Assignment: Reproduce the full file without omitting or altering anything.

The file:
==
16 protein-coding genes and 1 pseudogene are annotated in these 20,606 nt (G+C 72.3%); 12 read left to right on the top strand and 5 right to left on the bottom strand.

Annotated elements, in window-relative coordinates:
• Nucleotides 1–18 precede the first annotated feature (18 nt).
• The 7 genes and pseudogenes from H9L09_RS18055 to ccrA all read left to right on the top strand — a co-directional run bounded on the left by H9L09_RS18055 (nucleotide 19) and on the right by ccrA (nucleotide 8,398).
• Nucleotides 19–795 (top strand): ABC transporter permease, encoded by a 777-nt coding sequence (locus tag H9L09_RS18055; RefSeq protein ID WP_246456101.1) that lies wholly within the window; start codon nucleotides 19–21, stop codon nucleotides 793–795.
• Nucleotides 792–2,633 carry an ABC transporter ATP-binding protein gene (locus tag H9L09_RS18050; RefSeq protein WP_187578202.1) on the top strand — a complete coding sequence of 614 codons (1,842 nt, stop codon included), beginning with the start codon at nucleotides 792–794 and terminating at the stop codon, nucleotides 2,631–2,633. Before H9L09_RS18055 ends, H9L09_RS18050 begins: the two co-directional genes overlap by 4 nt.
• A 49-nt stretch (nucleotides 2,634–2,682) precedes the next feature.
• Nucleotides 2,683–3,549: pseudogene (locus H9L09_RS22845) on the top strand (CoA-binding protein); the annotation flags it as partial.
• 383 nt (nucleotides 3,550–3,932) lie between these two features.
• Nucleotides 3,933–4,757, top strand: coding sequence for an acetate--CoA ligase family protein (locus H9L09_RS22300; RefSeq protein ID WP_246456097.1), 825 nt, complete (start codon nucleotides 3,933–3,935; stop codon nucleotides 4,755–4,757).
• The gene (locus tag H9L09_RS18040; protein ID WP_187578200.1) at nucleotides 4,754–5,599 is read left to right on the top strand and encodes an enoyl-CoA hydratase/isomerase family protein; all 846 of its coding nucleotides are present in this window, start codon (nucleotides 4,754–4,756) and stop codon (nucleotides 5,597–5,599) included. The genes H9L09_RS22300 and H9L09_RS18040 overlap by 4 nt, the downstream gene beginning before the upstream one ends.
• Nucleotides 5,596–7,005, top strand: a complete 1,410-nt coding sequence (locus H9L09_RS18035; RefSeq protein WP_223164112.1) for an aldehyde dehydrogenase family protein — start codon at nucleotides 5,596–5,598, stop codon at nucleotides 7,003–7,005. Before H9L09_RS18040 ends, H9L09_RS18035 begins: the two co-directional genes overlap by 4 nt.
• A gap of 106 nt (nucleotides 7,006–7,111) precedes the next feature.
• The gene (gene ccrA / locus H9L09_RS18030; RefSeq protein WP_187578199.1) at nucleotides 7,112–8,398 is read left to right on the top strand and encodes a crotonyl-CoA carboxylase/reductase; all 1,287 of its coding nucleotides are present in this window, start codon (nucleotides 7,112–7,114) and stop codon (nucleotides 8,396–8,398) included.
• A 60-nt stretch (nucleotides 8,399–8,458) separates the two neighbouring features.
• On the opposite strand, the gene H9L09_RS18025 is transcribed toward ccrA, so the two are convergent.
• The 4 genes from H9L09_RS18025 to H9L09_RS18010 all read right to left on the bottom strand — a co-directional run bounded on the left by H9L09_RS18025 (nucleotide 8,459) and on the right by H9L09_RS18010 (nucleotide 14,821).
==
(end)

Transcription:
16 protein-coding genes and 1 pseudogene are annotated in these 20,606 nt (G+C 72.3%); 12 read left to right on the top strand and 5 right to left on the bottom strand.

Annotated elements, in window-relative coordinates:
• Nucleotides 1–18 precede the first annotated feature (18 nt).
• The 7 genes and pseudogenes from H9L09_RS18055 to ccrA all read left to right on the top strand — a co-directional run bounded on the left by H9L09_RS18055 (nucleotide 19) and on the right by ccrA (nucleotide 8,398).
• Nucleotides 19–795 (top strand): ABC transporter permease, encoded by a 777-nt coding sequence (locus tag H9L09_RS18055; RefSeq protein ID WP_246456101.1) that lies wholly within the window; start codon nucleotides 19–21, stop codon nucleotides 793–795.
• Nucleotides 792–2,633 carry an ABC transporter ATP-binding protein gene (locus tag H9L09_RS18050; RefSeq protein WP_187578202.1) on the top strand — a complete coding sequence of 614 codons (1,842 nt, stop codon included), beginning with the start codon at nucleotides 792–794 and terminating at the stop codon, nucleotides 2,631–2,633. Before H9L09_RS18055 ends, H9L09_RS18050 begins: the two co-directional genes overlap by 4 nt.
• A 49-nt stretch (nucleotides 2,634–2,682) precedes the next feature.
• Nucleotides 2,683–3,549: pseudogene (locus H9L09_RS22845) on the top strand (CoA-binding protein); the annotation flags it as partial.
• 383 nt (nucleotides 3,550–3,932) lie between these two features.
• Nucleotides 3,933–4,757, top strand: coding sequence for an acetate--CoA ligase family protein (locus H9L09_RS22300; RefSeq protein ID WP_246456097.1), 825 nt, complete (start codon nucleotides 3,933–3,935; stop codon nucleotides 4,755–4,757).
• The gene (locus tag H9L09_RS18040; protein ID WP_187578200.1) at nucleotides 4,754–5,599 is read left to right on the top strand and encodes an enoyl-CoA hydratase/isomerase family protein; all 846 of its coding nucleotides are present in this window, start codon (nucleotides 4,754–4,756) and stop codon (nucleotides 5,597–5,599) included. The genes H9L09_RS22300 and H9L09_RS18040 overlap by 4 nt, the downstream gene beginning before the upstream one ends.
• Nucleotides 5,596–7,005, top strand: a complete 1,410-nt coding sequence (locus H9L09_RS18035; RefSeq protein WP_223164112.1) for an aldehyde dehydrogenase family protein — start codon at nucleotides 5,596–5,598, stop codon at nucleotides 7,003–7,005. Before H9L09_RS18040 ends, H9L09_RS18035 begins: the two co-directional genes overlap by 4 nt.
• A gap of 106 nt (nucleotides 7,006–7,111) precedes the next feature.
• The gene (gene ccrA / locus H9L09_RS18030; RefSeq protein WP_187578199.1) at nucleotides 7,112–8,398 is read left to right on the top strand and encodes a crotonyl-CoA carboxylase/reductase; all 1,287 of its coding nucleotides are present in this window, start codon (nucleotides 7,112–7,114) and stop codon (nucleotides 8,396–8,398) included.
• A 60-nt stretch (nucleotides 8,399–8,458) separates the two neighbouring features.
• On the opposite strand, the gene H9L09_RS18025 is transcribed toward ccrA, so the two are convergent.
• The 4 genes from H9L09_RS18025 to H9L09_RS18010 all read right to left on the bottom strand — a co-directional run bounded on the left by H9L09_RS18025 (nucleotide 8,459) and on the right by H9L09_RS18010 (nucleotide 14,821).